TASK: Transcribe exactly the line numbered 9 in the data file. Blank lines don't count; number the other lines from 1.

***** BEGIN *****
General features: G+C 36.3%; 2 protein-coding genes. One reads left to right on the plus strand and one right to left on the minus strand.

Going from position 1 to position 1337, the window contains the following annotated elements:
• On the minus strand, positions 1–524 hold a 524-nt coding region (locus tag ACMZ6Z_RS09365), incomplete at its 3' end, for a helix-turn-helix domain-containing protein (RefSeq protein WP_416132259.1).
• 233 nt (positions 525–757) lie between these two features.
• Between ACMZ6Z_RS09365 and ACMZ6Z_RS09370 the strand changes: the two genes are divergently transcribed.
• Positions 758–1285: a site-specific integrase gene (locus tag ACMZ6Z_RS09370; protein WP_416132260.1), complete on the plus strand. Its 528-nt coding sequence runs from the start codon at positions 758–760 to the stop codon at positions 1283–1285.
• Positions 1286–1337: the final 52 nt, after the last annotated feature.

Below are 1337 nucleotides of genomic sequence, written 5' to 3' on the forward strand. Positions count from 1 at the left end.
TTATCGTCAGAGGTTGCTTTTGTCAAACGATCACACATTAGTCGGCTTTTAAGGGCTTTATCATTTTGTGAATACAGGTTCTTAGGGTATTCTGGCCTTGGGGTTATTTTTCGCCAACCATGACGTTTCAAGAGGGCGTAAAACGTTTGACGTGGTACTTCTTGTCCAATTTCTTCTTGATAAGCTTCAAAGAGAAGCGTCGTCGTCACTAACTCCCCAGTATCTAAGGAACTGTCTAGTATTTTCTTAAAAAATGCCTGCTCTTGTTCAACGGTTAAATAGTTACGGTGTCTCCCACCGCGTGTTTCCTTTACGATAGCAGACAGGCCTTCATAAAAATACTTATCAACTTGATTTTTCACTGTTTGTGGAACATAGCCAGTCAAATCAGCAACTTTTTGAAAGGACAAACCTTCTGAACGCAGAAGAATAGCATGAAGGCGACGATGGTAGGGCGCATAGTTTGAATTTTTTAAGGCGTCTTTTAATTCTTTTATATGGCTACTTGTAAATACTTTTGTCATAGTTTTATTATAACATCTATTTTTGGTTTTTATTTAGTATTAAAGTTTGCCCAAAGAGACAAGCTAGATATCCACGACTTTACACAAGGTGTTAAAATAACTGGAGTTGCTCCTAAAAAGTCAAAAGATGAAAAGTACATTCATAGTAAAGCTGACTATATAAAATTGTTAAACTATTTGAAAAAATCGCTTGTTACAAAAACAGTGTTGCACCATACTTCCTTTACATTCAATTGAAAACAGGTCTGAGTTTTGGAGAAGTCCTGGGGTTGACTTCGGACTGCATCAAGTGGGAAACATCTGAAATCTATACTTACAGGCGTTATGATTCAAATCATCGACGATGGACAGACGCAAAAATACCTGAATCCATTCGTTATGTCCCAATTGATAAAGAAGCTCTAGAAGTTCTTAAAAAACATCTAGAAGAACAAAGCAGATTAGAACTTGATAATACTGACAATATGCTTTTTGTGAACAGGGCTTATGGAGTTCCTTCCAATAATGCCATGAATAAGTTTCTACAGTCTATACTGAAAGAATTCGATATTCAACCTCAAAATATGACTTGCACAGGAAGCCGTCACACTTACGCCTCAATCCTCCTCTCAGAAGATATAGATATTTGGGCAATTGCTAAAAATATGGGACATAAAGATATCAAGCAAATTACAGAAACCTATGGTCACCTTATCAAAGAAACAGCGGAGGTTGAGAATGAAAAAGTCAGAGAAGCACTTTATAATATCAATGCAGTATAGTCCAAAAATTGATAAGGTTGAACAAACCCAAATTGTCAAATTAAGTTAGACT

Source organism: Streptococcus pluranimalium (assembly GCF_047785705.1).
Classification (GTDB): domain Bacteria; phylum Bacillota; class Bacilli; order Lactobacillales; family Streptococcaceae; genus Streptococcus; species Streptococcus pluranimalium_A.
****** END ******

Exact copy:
TTATCGTCAGAGGTTGCTTTTGTCAAACGATCACACATTAGTCGGCTTTTAAGGGCTTTATCATTTTGTGAATACAGGTTCTTAGGGTATTCTGGCCTTGGGGTTATTTTTCGCCAACCATGACGTTTCAAGAGGGCGTAAAACGTTTGACGTGGTACTTCTTGTCCAATTTCTTCTTGATAAGCTTCAAAGAGAAGCGTCGTCGTCACTAACTCCCCAGTATCTAAGGAACTGTCTAGTATTTTCTTAAAAAATGCCTGCTCTTGTTCAACGGTTAAATAGTTACGGTGTCTCCCACCGCGTGTTTCCTTTACGATAGCAGACAGGCCTTCATAAAAATACTTATCAACTTGATTTTTCACTGTTTGTGGAACATAGCCAGTCAAATCAGCAACTTTTTGAAAGGACAAACCTTCTGAACGCAGAAGAATAGCATGAAGGCGACGATGGTAGGGCGCATAGTTTGAATTTTTTAAGGCGTCTTTTAATTCTTTTATATGGCTACTTGTAAATACTTTTGTCATAGTTTTATTATAACATCTATTTTTGGTTTTTATTTAGTATTAAAGTTTGCCCAAAGAGACAAGCTAGATATCCACGACTTTACACAAGGTGTTAAAATAACTGGAGTTGCTCCTAAAAAGTCAAAAGATGAAAAGTACATTCATAGTAAAGCTGACTATATAAAATTGTTAAACTATTTGAAAAAATCGCTTGTTACAAAAACAGTGTTGCACCATACTTCCTTTACATTCAATTGAAAACAGGTCTGAGTTTTGGAGAAGTCCTGGGGTTGACTTCGGACTGCATCAAGTGGGAAACATCTGAAATCTATACTTACAGGCGTTATGATTCAAATCATCGACGATGGACAGACGCAAAAATACCTGAATCCATTCGTTATGTCCCAATTGATAAAGAAGCTCTAGAAGTTCTTAAAAAACATCTAGAAGAACAAAGCAGATTAGAACTTGATAATACTGACAATATGCTTTTTGTGAACAGGGCTTATGGAGTTCCTTCCAATAATGCCATGAATAAGTTTCTACAGTCTATACTGAAAGAATTCGATATTCAACCTCAAAATATGACTTGCACAGGAAGCCGTCACACTTACGCCTCAATCCTCCTCTCAGAAGATATAGATATTTGGGCAATTGCTAAAAATATGGGACATAAAGATATCAAGCAAATTACAGAAACCTATGGTCACCTTATCAAAGAAACAGCGGAGGTTGAGAATGAAAAAGTCAGAGAAGCACTTTATAATATCAATGCAGTATAGTCCAAAAATTGATAAGGTTGAACAAACCCAAATTGTCAAATTAAGTTAGACT